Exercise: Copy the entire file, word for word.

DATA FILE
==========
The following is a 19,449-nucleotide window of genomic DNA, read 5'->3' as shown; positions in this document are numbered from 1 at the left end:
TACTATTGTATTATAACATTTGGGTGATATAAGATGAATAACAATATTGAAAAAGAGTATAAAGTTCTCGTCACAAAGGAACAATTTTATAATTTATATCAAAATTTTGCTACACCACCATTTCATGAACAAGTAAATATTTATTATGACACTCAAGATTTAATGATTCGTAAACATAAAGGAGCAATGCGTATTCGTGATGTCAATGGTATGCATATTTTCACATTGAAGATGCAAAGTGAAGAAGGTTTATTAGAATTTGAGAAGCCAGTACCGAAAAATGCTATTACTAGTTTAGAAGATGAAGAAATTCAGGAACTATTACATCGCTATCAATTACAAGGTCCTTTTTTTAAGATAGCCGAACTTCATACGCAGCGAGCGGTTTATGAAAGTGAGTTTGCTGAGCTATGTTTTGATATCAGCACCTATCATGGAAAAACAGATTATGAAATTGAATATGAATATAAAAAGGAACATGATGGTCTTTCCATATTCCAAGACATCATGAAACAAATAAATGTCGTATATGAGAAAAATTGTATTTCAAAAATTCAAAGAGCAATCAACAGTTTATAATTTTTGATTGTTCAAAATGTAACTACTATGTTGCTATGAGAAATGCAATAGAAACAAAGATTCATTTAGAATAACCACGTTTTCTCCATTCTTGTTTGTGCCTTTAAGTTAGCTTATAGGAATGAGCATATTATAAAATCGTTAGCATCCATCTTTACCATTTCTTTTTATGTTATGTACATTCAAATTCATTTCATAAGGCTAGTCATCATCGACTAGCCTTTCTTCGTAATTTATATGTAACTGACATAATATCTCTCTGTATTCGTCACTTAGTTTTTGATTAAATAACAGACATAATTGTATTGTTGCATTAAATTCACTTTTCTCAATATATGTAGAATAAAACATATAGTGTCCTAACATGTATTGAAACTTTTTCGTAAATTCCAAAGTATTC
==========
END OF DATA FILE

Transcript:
The following is a 19,449-nucleotide window of genomic DNA, read 5'->3' as shown; positions in this document are numbered from 1 at the left end:
TACTATTGTATTATAACATTTGGGTGATATAAGATGAATAACAATATTGAAAAAGAGTATAAAGTTCTCGTCACAAAGGAACAATTTTATAATTTATATCAAAATTTTGCTACACCACCATTTCATGAACAAGTAAATATTTATTATGACACTCAAGATTTAATGATTCGTAAACATAAAGGAGCAATGCGTATTCGTGATGTCAATGGTATGCATATTTTCACATTGAAGATGCAAAGTGAAGAAGGTTTATTAGAATTTGAGAAGCCAGTACCGAAAAATGCTATTACTAGTTTAGAAGATGAAGAAATTCAGGAACTATTACATCGCTATCAATTACAAGGTCCTTTTTTTAAGATAGCCGAACTTCATACGCAGCGAGCGGTTTATGAAAGTGAGTTTGCTGAGCTATGTTTTGATATCAGCACCTATCATGGAAAAACAGATTATGAAATTGAATATGAATATAAAAAGGAACATGATGGTCTTTCCATATTCCAAGACATCATGAAACAAATAAATGTCGTATATGAGAAAAATTGTATTTCAAAAATTCAAAGAGCAATCAACAGTTTATAATTTTTGATTGTTCAAAATGTAACTACTATGTTGCTATGAGAAATGCAATAGAAACAAAGATTCATTTAGAATAACCACGTTTTCTCCATTCTTGTTTGTGCCTTTAAGTTAGCTTATAGGAATGAGCATATTATAAAATCGTTAGCATCCATCTTTACCATTTCTTTTTATGTTATGTACATTCAAATTCATTTCATAAGGCTAGTCATCATCGACTAGCCTTTCTTCGTAATTTATATGTAACTGACATAATATCTCTCTGTATTCGTCACTTAGTTTTTGATTAAATAACAGACATAATTGTATTGTTGCATTAAATTCACTTTTCTCAATATATGTAGAATAAAACATATAGTGTCCTAACATGTATTGAAACTTTTTCGTAAATTCCAAAGTATTC